Authors to make joint appearance at Mystery Lovers
A book tour goes something like this: A manic dash from an airport to a hotel to a bookstore. Reverse the steps, then repeat the cycle for as many cities as there are on the itinerary.
It might seem like a glamorous lifestyle, but unlike a rock band or a touring theatrical company, the majority of writers fly solo with no support group or handlers or managers.
Laura Lippman knows book tours can be lonely treks, which is why she's happy to be appearing with friend and fellow writer Alafair Burke on Sunday at Mystery Lovers Bookshop in Oakmont.
"The survival tip to be a touring writer is, every city where you know someone, reach out to that person and say 'Meet me for a drink,' 'Meet me for dinner,'" Lippman says. "Not because it's not fun and enjoyable and a great gig to be talking to people about your book and meeting people who read your books, but because, inevitably, you're on. You have to be your best self, you have to be your nicest self, your most gregarious self.
"It's very energy-sapping, and so it's nice to be with someone who will let you slump a bit in your chair and maybe even let you be a little bit snarky if occasions call for that," Lippman says. "Not that Alafair or I would ever be snarky, but I've heard some people who are."
"You need a break from talking about yourself," Burke says. "It really can affect your sense of self-importance, that you think the entire world is waiting for your book. It's kind of nice to sit down with somebody who is going to talk to you about their life, what's going on with their kid and their job, and you don't have to say what the new book's about."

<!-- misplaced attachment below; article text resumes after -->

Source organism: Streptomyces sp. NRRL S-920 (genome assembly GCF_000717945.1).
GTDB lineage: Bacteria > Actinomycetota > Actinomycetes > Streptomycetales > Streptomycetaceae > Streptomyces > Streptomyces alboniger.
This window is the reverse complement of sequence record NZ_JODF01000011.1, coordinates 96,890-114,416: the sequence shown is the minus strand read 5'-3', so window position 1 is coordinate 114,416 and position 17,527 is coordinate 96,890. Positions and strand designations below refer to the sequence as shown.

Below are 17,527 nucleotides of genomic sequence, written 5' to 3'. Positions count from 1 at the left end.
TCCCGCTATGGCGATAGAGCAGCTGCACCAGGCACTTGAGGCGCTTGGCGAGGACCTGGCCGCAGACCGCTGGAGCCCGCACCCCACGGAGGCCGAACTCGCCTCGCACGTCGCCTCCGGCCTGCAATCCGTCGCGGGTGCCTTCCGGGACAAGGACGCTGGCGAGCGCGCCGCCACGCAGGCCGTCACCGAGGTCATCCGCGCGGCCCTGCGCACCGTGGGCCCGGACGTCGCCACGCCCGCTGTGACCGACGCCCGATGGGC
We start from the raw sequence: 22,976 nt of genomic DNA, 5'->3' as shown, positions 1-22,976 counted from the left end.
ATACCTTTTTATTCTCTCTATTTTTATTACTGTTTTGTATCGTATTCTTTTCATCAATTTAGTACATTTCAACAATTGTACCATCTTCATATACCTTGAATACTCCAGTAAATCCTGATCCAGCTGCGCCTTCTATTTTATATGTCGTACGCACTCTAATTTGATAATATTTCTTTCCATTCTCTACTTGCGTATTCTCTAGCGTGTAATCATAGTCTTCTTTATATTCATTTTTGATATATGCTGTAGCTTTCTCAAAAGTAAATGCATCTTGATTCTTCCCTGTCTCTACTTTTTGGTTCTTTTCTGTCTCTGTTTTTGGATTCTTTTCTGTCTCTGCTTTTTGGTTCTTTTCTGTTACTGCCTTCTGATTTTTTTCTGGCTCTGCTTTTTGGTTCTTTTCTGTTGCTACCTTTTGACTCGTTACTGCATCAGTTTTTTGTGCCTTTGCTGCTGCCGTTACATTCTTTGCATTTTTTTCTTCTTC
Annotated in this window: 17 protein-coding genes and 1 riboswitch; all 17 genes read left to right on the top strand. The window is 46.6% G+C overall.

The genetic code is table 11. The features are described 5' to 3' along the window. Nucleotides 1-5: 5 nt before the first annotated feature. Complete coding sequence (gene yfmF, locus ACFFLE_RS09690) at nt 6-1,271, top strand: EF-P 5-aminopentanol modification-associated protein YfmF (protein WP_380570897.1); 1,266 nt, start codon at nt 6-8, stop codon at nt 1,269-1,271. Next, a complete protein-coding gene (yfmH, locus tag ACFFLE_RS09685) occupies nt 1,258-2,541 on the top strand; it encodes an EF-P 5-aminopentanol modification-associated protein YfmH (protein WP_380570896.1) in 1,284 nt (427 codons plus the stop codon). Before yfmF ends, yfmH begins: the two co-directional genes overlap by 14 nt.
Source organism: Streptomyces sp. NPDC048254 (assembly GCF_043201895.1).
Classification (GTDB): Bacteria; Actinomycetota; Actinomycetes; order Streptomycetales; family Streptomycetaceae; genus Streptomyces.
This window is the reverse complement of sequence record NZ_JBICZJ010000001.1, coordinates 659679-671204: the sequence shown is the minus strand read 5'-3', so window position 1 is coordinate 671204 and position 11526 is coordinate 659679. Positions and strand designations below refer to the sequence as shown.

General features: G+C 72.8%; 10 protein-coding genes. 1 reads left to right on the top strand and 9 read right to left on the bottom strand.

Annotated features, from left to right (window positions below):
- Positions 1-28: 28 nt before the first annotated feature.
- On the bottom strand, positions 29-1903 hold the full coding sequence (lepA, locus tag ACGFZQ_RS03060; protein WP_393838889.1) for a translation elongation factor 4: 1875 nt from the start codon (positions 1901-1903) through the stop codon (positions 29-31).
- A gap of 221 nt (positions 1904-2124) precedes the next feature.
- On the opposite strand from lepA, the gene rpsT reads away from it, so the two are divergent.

Lippman and Burke are promoting new stand-alone novels that depart from their series work. Burke's "Long Gone" is about a murder that takes place at an art gallery. Lippman's "The Most Dangerous Thing" follows five adolescents who grow into adults, hiding a secret from their childhood.
Sharing an event with another writer might seem counterintutive, given that opportunities to meet readers in the flesh are limited. But the synergy of a joint appearance allows writers to express themselves more naturally.
"It's more interesting because it's a conversation and it goes back and forth," Lippman says. "It's like watching two good tennis players. I think it always works great. I would always prefer to do an event with someone."
Writers increasingly use social media outlets such as Facebook and Twitter to connect with readers. But online experiences, Burke and Lippman both believe, are no substitute for meeting readers in person.
"I still think when you go personally to the store, at least for some people, that's going to be more special than being one of 5,000 Facebook friends," Burke says. "And it matters a lot to the independent bookstores I tend to go to."
Burke believes that, in tandem, social media and live appearances can benefit a writer. They also feed into each other in an unexpected way.
It's interesting "to go on a book tour now," Burke says, "having gotten messages on Facebook and Twitter saying 'I'll see you tonight,' and recognizing that person in the second row as the person who posted a picture of herself with her cat. It makes it a much more rewarding and less stressful process. You really do feel welcomed when there are people you 'know,' even if you have never met them before."Additional Information:
Alafair Burke and Laura Lippman book signing
When: 2 p.m. Sunday
Admission: Free; reservations requested
Where: Mystery Lovers Bookshop, Oakmont
Details: 412-828-4877 or www.mysterylovers.com